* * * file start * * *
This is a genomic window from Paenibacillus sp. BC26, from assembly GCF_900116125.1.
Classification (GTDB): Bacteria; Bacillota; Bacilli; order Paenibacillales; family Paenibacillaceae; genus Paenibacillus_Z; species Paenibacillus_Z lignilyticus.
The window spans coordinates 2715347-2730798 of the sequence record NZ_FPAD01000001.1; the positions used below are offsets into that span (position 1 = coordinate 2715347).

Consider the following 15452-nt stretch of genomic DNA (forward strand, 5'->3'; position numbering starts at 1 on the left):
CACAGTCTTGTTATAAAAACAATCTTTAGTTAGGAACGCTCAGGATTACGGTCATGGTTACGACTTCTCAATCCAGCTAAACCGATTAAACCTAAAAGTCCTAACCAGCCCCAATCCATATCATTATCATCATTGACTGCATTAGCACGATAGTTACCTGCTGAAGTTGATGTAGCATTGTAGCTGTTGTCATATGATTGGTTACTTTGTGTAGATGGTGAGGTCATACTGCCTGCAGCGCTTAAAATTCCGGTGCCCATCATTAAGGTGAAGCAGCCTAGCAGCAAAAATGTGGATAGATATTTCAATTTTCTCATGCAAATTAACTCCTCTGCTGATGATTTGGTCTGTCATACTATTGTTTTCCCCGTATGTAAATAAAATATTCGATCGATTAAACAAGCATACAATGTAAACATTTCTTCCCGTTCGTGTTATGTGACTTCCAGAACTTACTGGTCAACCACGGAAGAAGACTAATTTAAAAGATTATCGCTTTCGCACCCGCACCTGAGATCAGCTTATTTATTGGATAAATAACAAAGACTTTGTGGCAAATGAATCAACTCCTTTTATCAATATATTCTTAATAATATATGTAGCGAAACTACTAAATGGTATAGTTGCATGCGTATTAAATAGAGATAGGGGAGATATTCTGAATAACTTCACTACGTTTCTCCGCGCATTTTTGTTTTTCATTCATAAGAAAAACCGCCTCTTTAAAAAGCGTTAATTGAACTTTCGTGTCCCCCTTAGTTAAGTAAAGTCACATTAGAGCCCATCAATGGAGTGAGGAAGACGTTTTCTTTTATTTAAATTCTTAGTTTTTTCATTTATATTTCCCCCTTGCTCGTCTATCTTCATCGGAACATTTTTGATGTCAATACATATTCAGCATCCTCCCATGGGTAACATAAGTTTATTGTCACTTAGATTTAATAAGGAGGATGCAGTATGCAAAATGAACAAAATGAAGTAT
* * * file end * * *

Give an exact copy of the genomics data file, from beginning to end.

This is a genomic window from Paenibacillus sp. BC26, from assembly GCF_900116125.1.
Classification (GTDB): Bacteria; Bacillota; Bacilli; order Paenibacillales; family Paenibacillaceae; genus Paenibacillus_Z; species Paenibacillus_Z lignilyticus.
The window spans coordinates 2715347-2730798 of the sequence record NZ_FPAD01000001.1; the positions used below are offsets into that span (position 1 = coordinate 2715347).

Consider the following 15452-nt stretch of genomic DNA (forward strand, 5'->3'; position numbering starts at 1 on the left):
CACAGTCTTGTTATAAAAACAATCTTTAGTTAGGAACGCTCAGGATTACGGTCATGGTTACGACTTCTCAATCCAGCTAAACCGATTAAACCTAAAAGTCCTAACCAGCCCCAATCCATATCATTATCATCATTGACTGCATTAGCACGATAGTTACCTGCTGAAGTTGATGTAGCATTGTAGCTGTTGTCATATGATTGGTTACTTTGTGTAGATGGTGAGGTCATACTGCCTGCAGCGCTTAAAATTCCGGTGCCCATCATTAAGGTGAAGCAGCCTAGCAGCAAAAATGTGGATAGATATTTCAATTTTCTCATGCAAATTAACTCCTCTGCTGATGATTTGGTCTGTCATACTATTGTTTTCCCCGTATGTAAATAAAATATTCGATCGATTAAACAAGCATACAATGTAAACATTTCTTCCCGTTCGTGTTATGTGACTTCCAGAACTTACTGGTCAACCACGGAAGAAGACTAATTTAAAAGATTATCGCTTTCGCACCCGCACCTGAGATCAGCTTATTTATTGGATAAATAACAAAGACTTTGTGGCAAATGAATCAACTCCTTTTATCAATATATTCTTAATAATATATGTAGCGAAACTACTAAATGGTATAGTTGCATGCGTATTAAATAGAGATAGGGGAGATATTCTGAATAACTTCACTACGTTTCTCCGCGCATTTTTGTTTTTCATTCATAAGAAAAACCGCCTCTTTAAAAAGCGTTAATTGAACTTTCGTGTCCCCCTTAGTTAAGTAAAGTCACATTAGAGCCCATCAATGGAGTGAGGAAGACGTTTTCTTTTATTTAAATTCTTAGTTTTTTCATTTATATTTCCCCCTTGCTCGTCTATCTTCATCGGAACATTTTTGATGTCAATACATATTCAGCATCCTCCCATGGGTAACATAAGTTTATTGTCACTTAGATTTAATAAGGAGGATGCAGTATGCAAAATGAACAAAATGAAGTAT